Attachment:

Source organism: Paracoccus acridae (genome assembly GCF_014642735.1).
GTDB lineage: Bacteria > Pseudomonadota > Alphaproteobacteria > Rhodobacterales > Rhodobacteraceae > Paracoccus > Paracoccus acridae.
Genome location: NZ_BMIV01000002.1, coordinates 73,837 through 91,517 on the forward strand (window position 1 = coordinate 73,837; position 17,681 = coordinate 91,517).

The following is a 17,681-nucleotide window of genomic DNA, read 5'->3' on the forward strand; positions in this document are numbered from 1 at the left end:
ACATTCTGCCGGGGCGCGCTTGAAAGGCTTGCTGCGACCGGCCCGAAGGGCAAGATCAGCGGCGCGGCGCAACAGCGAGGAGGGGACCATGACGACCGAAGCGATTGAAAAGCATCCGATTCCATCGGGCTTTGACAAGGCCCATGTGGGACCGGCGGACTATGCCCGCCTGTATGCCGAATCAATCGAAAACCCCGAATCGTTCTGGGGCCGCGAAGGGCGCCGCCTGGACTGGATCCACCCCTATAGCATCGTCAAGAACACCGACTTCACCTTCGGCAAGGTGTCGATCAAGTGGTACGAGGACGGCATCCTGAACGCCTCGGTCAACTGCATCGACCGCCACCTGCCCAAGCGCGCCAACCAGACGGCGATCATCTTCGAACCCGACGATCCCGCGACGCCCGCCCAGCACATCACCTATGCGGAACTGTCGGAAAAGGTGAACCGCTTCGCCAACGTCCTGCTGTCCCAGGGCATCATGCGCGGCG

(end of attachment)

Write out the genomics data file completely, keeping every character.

Source organism: Paracoccus acridae (genome assembly GCF_014642735.1).
GTDB lineage: Bacteria > Pseudomonadota > Alphaproteobacteria > Rhodobacterales > Rhodobacteraceae > Paracoccus > Paracoccus acridae.
Genome location: NZ_BMIV01000002.1, coordinates 73,837 through 91,517 on the forward strand (window position 1 = coordinate 73,837; position 17,681 = coordinate 91,517).

The following is a 17,681-nucleotide window of genomic DNA, read 5'->3' on the forward strand; positions in this document are numbered from 1 at the left end:
ACATTCTGCCGGGGCGCGCTTGAAAGGCTTGCTGCGACCGGCCCGAAGGGCAAGATCAGCGGCGCGGCGCAACAGCGAGGAGGGGACCATGACGACCGAAGCGATTGAAAAGCATCCGATTCCATCGGGCTTTGACAAGGCCCATGTGGGACCGGCGGACTATGCCCGCCTGTATGCCGAATCAATCGAAAACCCCGAATCGTTCTGGGGCCGCGAAGGGCGCCGCCTGGACTGGATCCACCCCTATAGCATCGTCAAGAACACCGACTTCACCTTCGGCAAGGTGTCGATCAAGTGGTACGAGGACGGCATCCTGAACGCCTCGGTCAACTGCATCGACCGCCACCTGCCCAAGCGCGCCAACCAGACGGCGATCATCTTCGAACCCGACGATCCCGCGACGCCCGCCCAGCACATCACCTATGCGGAACTGTCGGAAAAGGTGAACCGCTTCGCCAACGTCCTGCTGTCCCAGGGCATCATGCGCGGCG